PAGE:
Travelling, Performing Fun: The younger sister reveals that travelling and performing at different places is always fun. “However, challenging concerts usually happen during the December season in Chennai, and I can literally see how I evolved from being a timid little girl 10 years ago, performing for a 30 seconds bit in the ballet, Sri Lalitha Vaibhavam (I had played the role of the young demon, Bhandaputra), to performing almost 70% in the same ballet as Sutradhars (narrators) in recent times. I really enjoy performing, not at any place in particular, but irrespective of where I am performing; to even know that the audience connect with what we’re dancing gives me a great feeling,” says Sree Keerthi.
For Srujana every performance is fun and challenging either in terms of the auditoria or the places they visit. “Of course, most enjoyable ones I’ve had would be Chennai season performances in Music academy /Narada Gana Sabha, for the kind of standard it requires. Also places like Delhi, Bhopal when you literally freeze in winters while performing are equally fun. We had one at Guruvayur when the crowd kept increasing at 11.30pm. So, every performance gives you a new experience,” she says.
Prodding on Dr. Vyshnavie’s energy, Srujana says that she keeps us on toes all the time and there’s never a dull moment with her. Both the sisters in unison says: “There’s so much we learnt from her growing up be it in Kalari, yoga, new choreographies, classes or even casual meet-ups. She’s also a very adventures person so she exposes us to a lot of that. She plays multiple roles for us actually like a guru, a mentor, a friend, a sister. Literally our go to for anything.” Srujana gives credit to Dr. Vyshnavie for pushing her to start her classes, while Sree Keerthi reaffirms that she is in fact a huge example for them when it comes to multitasking.
Dance Steps: Recalling their dance journey, Sree Keerthi says that she was initiated into dance at the age of six, when they were living in Bangalore. “My parents had a great inclination towards classical arts and music. Srujana and I grew up listening to Annamacharya and Purandaradas krithis that they sang and played on cassettes, and they would take us to concerts of eminent artistes in Carnatic music. They wanted us to learn classical music and dance as well. So, despite their professional work schedules, they had us enrolled in Bharatanatyam. They were not specific about a particular style of dance, Bharatanatyam classes were closer to where we lived, hence it was convenient for them to pick and drop us on time,” she says.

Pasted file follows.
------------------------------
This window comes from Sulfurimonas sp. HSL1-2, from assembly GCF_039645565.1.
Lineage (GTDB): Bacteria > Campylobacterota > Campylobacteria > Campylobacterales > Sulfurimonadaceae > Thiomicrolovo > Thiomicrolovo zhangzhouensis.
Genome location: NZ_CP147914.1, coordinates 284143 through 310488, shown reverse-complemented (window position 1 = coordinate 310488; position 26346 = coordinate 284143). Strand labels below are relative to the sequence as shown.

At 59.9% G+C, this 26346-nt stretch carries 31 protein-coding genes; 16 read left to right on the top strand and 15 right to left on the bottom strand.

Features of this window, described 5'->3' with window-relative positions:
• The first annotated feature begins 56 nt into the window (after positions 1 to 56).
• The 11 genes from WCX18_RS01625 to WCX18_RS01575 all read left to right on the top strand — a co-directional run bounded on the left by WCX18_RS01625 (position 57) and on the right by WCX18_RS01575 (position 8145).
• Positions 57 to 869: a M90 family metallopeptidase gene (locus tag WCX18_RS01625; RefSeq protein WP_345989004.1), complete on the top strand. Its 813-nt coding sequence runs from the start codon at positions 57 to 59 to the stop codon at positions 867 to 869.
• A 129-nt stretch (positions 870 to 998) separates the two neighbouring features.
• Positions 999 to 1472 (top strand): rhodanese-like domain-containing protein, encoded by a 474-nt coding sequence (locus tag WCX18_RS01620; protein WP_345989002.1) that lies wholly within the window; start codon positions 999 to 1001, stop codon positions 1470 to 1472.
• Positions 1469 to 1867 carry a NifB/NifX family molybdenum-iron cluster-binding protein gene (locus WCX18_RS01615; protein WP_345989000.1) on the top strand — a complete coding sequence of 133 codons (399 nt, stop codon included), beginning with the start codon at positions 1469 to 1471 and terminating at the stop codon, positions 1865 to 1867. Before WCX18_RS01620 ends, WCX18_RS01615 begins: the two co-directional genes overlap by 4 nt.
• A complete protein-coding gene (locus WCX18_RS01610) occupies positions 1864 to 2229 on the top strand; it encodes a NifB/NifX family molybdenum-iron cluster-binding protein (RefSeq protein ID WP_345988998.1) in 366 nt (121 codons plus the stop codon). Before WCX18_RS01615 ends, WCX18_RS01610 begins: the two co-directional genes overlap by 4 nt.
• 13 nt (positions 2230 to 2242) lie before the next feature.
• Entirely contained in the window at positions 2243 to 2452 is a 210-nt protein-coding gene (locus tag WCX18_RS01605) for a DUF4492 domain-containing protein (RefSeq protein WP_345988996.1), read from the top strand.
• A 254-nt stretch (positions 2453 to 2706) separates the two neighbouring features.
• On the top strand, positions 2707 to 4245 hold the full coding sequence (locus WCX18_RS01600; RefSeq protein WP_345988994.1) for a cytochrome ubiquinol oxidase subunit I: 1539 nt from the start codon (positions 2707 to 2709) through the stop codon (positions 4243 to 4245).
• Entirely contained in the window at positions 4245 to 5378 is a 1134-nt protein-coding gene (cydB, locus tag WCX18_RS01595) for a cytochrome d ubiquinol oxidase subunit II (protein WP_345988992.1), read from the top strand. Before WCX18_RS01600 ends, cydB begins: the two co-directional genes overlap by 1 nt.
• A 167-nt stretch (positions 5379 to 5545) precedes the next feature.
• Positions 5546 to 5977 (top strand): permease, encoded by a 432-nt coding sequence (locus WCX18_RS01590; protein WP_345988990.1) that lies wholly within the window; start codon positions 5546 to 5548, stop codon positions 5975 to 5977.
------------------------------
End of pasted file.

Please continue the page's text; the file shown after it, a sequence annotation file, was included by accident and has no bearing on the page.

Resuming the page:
Srujana also reaffirms that because of her parents love for Carnatic music and classical dance, they were enrolled into a vocal and dance class while in Bangalore. “After moving back to Hyderabad, coincidently we moved to the same colony where Rajeswari Akka stayed and where classes happened. Immediately my parents enrolled us there. That was a turning point, we got a little serious into dance after seeing seniors dancing in class, attending group performances regularly,” says the elder sister. She also adds that as her parents were into transferable jobs, they thought Bharatanatyam classes were more prominent and easier to find in most of the cities, unlike rare styles.
Academics & Dance Balance: Srujana, an electrical engineering graduate and currently working as a Strategy Analyst with a start-up, VNC Artha, on managing academics and Dance, says: “Academics and dance always went simultaneously for me since childhood. It was never an effort because I wanted to do both. My parents always said no matter what you are doing give in your 100 percent, do not think of something else while doing one thing. They also said doing both is better than one because you always need some kind of physical activity even for your brain to be alert and focus. And that’s what I followed.”
Sree Keerthi, who is a final year fashion design student from FDDI, Hyderabad, says: “Well, I only consider which to prioritise when given an opportunity. That way, I believe everyone can do well in academics and pursue their passions if they’re enough committed.”
Revealing what her normal day is like, Sree Keerthi says that being in final year of fashion designing, there is lot of work on projects. “The day usually starts with me going through all the tasks, showing work progress in college and market exploration or coordinating with friends, until evening, when I try something interesting in dance like trying some rhythmic patterns, for example. I also practice singing Carnatic music,” she says. Srujana usually starts her day by doing pranayama and yoga, followed by taking a few classes on some days. “Later, I slowly slip into my office work. My evenings are generally not fixed sometimes I may have office meetings or dance show practices or performances or taking classes,” says the busy bee.
Playing Flute: On weekends, Sree Keerthi and Srujana spend time with family and play the flute. Sree Keerthi reads books, majorly, watches a movie or a few episodes of a series. Before signing off, Srujana says: “I just feel grateful and blessed for all I have and I’m looking forward to what dance offers me for exploring and performing.” Sree Keerthi says that she is very grateful to her Gurus and parents because of whom she got the opportunity to explore this little in the field of dance, and to Srujana who is always by her side. “I look forward to continuing my passion alongside my profession,” she says.